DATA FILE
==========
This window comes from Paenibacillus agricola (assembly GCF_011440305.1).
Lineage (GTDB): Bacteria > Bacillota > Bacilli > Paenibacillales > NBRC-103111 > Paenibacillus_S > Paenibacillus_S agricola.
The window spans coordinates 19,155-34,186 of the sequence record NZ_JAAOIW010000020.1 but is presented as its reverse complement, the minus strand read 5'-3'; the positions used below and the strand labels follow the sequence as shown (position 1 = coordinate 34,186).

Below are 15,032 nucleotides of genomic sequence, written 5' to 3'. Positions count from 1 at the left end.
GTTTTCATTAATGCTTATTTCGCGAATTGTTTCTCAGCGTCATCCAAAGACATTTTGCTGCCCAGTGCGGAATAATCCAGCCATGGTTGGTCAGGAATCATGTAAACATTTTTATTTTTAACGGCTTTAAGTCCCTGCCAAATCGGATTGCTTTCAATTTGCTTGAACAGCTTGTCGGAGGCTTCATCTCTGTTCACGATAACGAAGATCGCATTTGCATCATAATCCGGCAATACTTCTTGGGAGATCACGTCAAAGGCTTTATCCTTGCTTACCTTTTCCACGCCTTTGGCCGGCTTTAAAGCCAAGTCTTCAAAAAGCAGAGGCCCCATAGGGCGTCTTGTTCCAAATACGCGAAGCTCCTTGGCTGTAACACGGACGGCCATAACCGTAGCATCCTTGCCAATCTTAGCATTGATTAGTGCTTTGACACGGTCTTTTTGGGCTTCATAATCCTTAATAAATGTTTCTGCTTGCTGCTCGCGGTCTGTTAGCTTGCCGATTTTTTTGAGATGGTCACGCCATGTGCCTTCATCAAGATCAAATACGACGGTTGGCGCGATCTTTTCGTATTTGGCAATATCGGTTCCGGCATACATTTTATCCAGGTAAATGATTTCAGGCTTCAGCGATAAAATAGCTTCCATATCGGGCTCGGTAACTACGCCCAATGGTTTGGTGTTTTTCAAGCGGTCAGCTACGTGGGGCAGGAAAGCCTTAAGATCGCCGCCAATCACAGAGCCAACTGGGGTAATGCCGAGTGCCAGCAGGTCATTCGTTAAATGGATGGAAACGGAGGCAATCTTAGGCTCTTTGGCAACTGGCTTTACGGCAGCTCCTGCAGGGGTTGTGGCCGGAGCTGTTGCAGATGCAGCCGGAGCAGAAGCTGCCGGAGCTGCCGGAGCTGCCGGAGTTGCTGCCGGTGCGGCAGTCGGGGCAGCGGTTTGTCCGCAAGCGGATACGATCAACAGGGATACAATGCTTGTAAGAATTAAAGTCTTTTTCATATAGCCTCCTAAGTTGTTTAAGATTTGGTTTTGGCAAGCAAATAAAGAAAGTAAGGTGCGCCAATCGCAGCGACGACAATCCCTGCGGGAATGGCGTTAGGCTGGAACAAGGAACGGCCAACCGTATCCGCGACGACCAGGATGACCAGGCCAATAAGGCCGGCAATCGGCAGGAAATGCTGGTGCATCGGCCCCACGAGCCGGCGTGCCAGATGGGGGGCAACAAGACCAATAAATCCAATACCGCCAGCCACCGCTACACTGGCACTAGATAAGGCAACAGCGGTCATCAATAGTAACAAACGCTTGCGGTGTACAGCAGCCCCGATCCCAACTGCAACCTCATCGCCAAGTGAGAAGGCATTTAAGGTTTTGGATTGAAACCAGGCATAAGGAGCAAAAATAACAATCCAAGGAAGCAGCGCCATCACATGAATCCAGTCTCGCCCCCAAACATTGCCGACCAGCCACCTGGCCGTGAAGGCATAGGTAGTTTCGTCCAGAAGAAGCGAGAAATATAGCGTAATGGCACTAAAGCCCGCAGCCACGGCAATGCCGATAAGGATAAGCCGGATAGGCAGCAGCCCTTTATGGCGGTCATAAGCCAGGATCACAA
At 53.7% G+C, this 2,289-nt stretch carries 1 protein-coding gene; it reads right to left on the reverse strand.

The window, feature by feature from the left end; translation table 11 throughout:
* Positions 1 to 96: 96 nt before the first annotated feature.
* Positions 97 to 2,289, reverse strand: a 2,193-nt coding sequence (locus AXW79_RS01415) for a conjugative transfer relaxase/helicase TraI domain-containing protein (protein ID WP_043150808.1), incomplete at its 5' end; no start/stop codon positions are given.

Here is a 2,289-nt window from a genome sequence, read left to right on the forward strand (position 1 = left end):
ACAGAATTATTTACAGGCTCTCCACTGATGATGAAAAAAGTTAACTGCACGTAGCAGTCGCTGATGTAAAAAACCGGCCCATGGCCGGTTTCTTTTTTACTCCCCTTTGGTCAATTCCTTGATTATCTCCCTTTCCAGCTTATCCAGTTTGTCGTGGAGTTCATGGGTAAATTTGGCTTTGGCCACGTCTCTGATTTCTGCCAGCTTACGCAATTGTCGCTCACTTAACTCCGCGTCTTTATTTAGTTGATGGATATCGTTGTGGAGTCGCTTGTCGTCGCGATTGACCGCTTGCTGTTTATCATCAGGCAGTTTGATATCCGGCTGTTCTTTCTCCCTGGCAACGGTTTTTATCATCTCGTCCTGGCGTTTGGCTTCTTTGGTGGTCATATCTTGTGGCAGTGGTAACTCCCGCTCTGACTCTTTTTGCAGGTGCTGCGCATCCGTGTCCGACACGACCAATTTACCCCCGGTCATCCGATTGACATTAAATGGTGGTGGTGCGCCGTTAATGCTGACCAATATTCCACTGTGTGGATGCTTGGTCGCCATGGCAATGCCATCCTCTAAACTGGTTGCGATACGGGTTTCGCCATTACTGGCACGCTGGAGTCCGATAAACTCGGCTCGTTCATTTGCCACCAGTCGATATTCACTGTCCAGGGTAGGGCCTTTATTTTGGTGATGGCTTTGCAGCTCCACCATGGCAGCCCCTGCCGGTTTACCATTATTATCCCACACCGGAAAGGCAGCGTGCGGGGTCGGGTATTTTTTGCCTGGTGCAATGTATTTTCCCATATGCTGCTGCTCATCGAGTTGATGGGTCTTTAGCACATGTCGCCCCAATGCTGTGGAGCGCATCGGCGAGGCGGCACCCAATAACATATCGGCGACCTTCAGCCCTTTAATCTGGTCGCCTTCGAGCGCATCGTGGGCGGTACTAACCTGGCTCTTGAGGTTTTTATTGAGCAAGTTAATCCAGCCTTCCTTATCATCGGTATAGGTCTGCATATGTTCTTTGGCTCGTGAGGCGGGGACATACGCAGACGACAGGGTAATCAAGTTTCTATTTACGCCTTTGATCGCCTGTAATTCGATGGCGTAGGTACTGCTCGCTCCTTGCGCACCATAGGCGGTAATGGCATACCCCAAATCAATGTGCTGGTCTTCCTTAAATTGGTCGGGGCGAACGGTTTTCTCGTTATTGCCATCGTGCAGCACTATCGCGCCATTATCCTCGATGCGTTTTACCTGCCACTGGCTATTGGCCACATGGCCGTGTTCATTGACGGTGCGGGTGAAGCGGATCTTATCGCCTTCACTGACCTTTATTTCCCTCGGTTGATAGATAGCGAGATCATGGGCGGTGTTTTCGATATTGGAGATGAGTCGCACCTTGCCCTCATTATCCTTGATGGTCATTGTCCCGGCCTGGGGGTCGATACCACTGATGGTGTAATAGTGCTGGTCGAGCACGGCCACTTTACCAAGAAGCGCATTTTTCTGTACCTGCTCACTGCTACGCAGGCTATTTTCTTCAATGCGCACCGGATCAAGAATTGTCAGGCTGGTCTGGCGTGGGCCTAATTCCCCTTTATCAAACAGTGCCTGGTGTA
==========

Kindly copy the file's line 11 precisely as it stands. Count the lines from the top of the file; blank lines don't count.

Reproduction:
ACAGAATTATTTACAGGCTCTCCACTGATGATGAAAAAAGTTAACTGCACGTAGCAGTCGCTGATGTAAAAAACCGGCCCATGGCCGGTTTCTTTTTTACTCCCCTTTGGTCAATTCCTTGATTATCTCCCTTTCCAGCTTATCCAGTTTGTCGTGGAGTTCATGGGTAAATTTGGCTTTGGCCACGTCTCTGATTTCTGCCAGCTTACGCAATTGTCGCTCACTTAACTCCGCGTCTTTATTTAGTTGATGGATATCGTTGTGGAGTCGCTTGTCGTCGCGATTGACCGCTTGCTGTTTATCATCAGGCAGTTTGATATCCGGCTGTTCTTTCTCCCTGGCAACGGTTTTTATCATCTCGTCCTGGCGTTTGGCTTCTTTGGTGGTCATATCTTGTGGCAGTGGTAACTCCCGCTCTGACTCTTTTTGCAGGTGCTGCGCATCCGTGTCCGACACGACCAATTTACCCCCGGTCATCCGATTGACATTAAATGGTGGTGGTGCGCCGTTAATGCTGACCAATATTCCACTGTGTGGATGCTTGGTCGCCATGGCAATGCCATCCTCTAAACTGGTTGCGATACGGGTTTCGCCATTACTGGCACGCTGGAGTCCGATAAACTCGGCTCGTTCATTTGCCACCAGTCGATATTCACTGTCCAGGGTAGGGCCTTTATTTTGGTGATGGCTTTGCAGCTCCACCATGGCAGCCCCTGCCGGTTTACCATTATTATCCCACACCGGAAAGGCAGCGTGCGGGGTCGGGTATTTTTTGCCTGGTGCAATGTATTTTCCCATATGCTGCTGCTCATCGAGTTGATGGGTCTTTAGCACATGTCGCCCCAATGCTGTGGAGCGCATCGGCGAGGCGGCACCCAATAACATATCGGCGACCTTCAGCCCTTTAATCTGGTCGCCTTCGAGCGCATCGTGGGCGGTACTAACCTGGCTCTTGAGGTTTTTATTGAGCAAGTTAATCCAGCCTTCCTTATCATCGGTATAGGTCTGCATATGTTCTTTGGCTCGTGAGGCGGGGACATACGCAGACGACAGGGTAATCAAGTTTCTATTTACGCCTTTGATCGCCTGTAATTCGATGGCGTAGGTACTGCTCGCTCCTTGCGCACCATAGGCGGTAATGGCATACCCCAAATCAATGTGCTGGTCTTCCTTAAATTGGTCGGGGCGAACGGTTTTCTCGTTATTGCCATCGTGCAGCACTATCGCGCCATTATCCTCGATGCGTTTTACCTGCCACTGGCTATTGGCCACATGGCCGTGTTCATTGACGGTGCGGGTGAAGCGGATCTTATCGCCTTCACTGACCTTTATTTCCCTCGGTTGATAGATAGCGAGATCATGGGCGGTGTTTTCGATATTGGAGATGAGTCGCACCTTGCCCTCATTATCCTTGATGGTCATTGTCCCGGCCTGGGGGTCGATACCACTGATGGTGTAATAGTGCTGGTCGAGCACGGCCACTTTACCAAGAAGCGCATTTTTCTGTACCTGCTCACTGCTACGCAGGCTATTTTCTTCAATGCGCACCGGATCAAGAATTGTCAGGCTGGTCTGGCGTGGGCCTAATTCCCCTTTATCAAACAGTGCCTGGTGTA